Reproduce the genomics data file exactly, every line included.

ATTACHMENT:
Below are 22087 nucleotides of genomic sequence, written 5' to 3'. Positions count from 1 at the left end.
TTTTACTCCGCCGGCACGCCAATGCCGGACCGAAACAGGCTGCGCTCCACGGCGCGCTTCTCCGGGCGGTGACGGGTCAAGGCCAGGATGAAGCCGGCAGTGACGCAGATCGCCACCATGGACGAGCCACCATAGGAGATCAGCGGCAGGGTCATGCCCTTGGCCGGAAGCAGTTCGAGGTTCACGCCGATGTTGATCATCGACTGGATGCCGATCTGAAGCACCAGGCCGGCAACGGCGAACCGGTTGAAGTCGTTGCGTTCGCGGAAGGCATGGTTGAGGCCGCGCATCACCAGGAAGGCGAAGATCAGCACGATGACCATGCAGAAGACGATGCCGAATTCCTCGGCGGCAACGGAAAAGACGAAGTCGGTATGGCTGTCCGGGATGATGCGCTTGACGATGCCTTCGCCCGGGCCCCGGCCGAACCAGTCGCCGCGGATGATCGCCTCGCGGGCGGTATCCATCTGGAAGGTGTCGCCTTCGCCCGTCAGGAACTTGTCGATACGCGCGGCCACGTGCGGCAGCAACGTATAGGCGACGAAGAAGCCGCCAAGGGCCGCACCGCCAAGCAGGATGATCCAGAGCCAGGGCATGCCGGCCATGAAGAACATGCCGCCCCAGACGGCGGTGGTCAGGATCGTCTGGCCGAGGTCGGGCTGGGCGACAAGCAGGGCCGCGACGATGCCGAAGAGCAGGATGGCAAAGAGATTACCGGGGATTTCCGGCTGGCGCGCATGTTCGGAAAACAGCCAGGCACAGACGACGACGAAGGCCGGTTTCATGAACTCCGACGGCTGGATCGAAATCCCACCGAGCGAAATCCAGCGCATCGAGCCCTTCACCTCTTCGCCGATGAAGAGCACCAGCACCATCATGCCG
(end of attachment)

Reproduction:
Below are 22087 nucleotides of genomic sequence, written 5' to 3'. Positions count from 1 at the left end.
TTTTACTCCGCCGGCACGCCAATGCCGGACCGAAACAGGCTGCGCTCCACGGCGCGCTTCTCCGGGCGGTGACGGGTCAAGGCCAGGATGAAGCCGGCAGTGACGCAGATCGCCACCATGGACGAGCCACCATAGGAGATCAGCGGCAGGGTCATGCCCTTGGCCGGAAGCAGTTCGAGGTTCACGCCGATGTTGATCATCGACTGGATGCCGATCTGAAGCACCAGGCCGGCAACGGCGAACCGGTTGAAGTCGTTGCGTTCGCGGAAGGCATGGTTGAGGCCGCGCATCACCAGGAAGGCGAAGATCAGCACGATGACCATGCAGAAGACGATGCCGAATTCCTCGGCGGCAACGGAAAAGACGAAGTCGGTATGGCTGTCCGGGATGATGCGCTTGACGATGCCTTCGCCCGGGCCCCGGCCGAACCAGTCGCCGCGGATGATCGCCTCGCGGGCGGTATCCATCTGGAAGGTGTCGCCTTCGCCCGTCAGGAACTTGTCGATACGCGCGGCCACGTGCGGCAGCAACGTATAGGCGACGAAGAAGCCGCCAAGGGCCGCACCGCCAAGCAGGATGATCCAGAGCCAGGGCATGCCGGCCATGAAGAACATGCCGCCCCAGACGGCGGTGGTCAGGATCGTCTGGCCGAGGTCGGGCTGGGCGACAAGCAGGGCCGCGACGATGCCGAAGAGCAGGATGGCAAAGAGATTACCGGGGATTTCCGGCTGGCGCGCATGTTCGGAAAACAGCCAGGCACAGACGACGACGAAGGCCGGTTTCATGAACTCCGACGGCTGGATCGAAATCCCACCGAGCGAAATCCAGCGCATCGAGCCCTTCACCTCTTCGCCGATGAAGAGCACCAGCACCATCATGCCG